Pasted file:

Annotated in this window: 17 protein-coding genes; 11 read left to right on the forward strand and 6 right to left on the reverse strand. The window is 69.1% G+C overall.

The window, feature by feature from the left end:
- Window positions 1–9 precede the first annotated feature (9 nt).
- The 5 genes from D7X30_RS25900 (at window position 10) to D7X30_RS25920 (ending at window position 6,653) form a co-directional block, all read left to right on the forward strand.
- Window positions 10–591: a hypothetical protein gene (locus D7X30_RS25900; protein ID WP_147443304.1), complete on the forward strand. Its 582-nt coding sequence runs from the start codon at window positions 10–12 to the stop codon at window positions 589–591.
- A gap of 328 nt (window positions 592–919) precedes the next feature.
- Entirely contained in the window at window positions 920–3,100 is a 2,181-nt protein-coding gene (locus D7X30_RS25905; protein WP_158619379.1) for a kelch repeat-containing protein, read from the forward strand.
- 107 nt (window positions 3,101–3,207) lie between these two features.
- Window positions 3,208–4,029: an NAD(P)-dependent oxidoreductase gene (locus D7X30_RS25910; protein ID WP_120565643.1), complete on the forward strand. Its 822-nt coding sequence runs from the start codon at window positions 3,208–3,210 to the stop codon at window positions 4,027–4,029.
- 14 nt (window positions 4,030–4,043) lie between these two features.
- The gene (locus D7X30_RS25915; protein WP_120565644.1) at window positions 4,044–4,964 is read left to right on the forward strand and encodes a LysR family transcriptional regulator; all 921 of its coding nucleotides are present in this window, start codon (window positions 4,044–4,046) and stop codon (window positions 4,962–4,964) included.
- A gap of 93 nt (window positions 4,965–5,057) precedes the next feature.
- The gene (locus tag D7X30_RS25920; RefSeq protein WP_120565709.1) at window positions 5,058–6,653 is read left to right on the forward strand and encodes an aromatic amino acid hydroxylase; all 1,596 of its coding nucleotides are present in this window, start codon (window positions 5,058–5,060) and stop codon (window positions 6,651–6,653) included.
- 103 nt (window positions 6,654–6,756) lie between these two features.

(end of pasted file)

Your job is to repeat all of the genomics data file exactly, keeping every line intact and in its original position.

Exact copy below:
Annotated in this window: 17 protein-coding genes; 11 read left to right on the forward strand and 6 right to left on the reverse strand. The window is 69.1% G+C overall.

The window, feature by feature from the left end:
- Window positions 1–9 precede the first annotated feature (9 nt).
- The 5 genes from D7X30_RS25900 (at window position 10) to D7X30_RS25920 (ending at window position 6,653) form a co-directional block, all read left to right on the forward strand.
- Window positions 10–591: a hypothetical protein gene (locus D7X30_RS25900; protein ID WP_147443304.1), complete on the forward strand. Its 582-nt coding sequence runs from the start codon at window positions 10–12 to the stop codon at window positions 589–591.
- A gap of 328 nt (window positions 592–919) precedes the next feature.
- Entirely contained in the window at window positions 920–3,100 is a 2,181-nt protein-coding gene (locus D7X30_RS25905; protein WP_158619379.1) for a kelch repeat-containing protein, read from the forward strand.
- 107 nt (window positions 3,101–3,207) lie between these two features.
- Window positions 3,208–4,029: an NAD(P)-dependent oxidoreductase gene (locus D7X30_RS25910; protein ID WP_120565643.1), complete on the forward strand. Its 822-nt coding sequence runs from the start codon at window positions 3,208–3,210 to the stop codon at window positions 4,027–4,029.
- 14 nt (window positions 4,030–4,043) lie between these two features.
- The gene (locus D7X30_RS25915; protein WP_120565644.1) at window positions 4,044–4,964 is read left to right on the forward strand and encodes a LysR family transcriptional regulator; all 921 of its coding nucleotides are present in this window, start codon (window positions 4,044–4,046) and stop codon (window positions 4,962–4,964) included.
- A gap of 93 nt (window positions 4,965–5,057) precedes the next feature.
- The gene (locus tag D7X30_RS25920; RefSeq protein WP_120565709.1) at window positions 5,058–6,653 is read left to right on the forward strand and encodes an aromatic amino acid hydroxylase; all 1,596 of its coding nucleotides are present in this window, start codon (window positions 5,058–5,060) and stop codon (window positions 6,651–6,653) included.
- 103 nt (window positions 6,654–6,756) lie between these two features.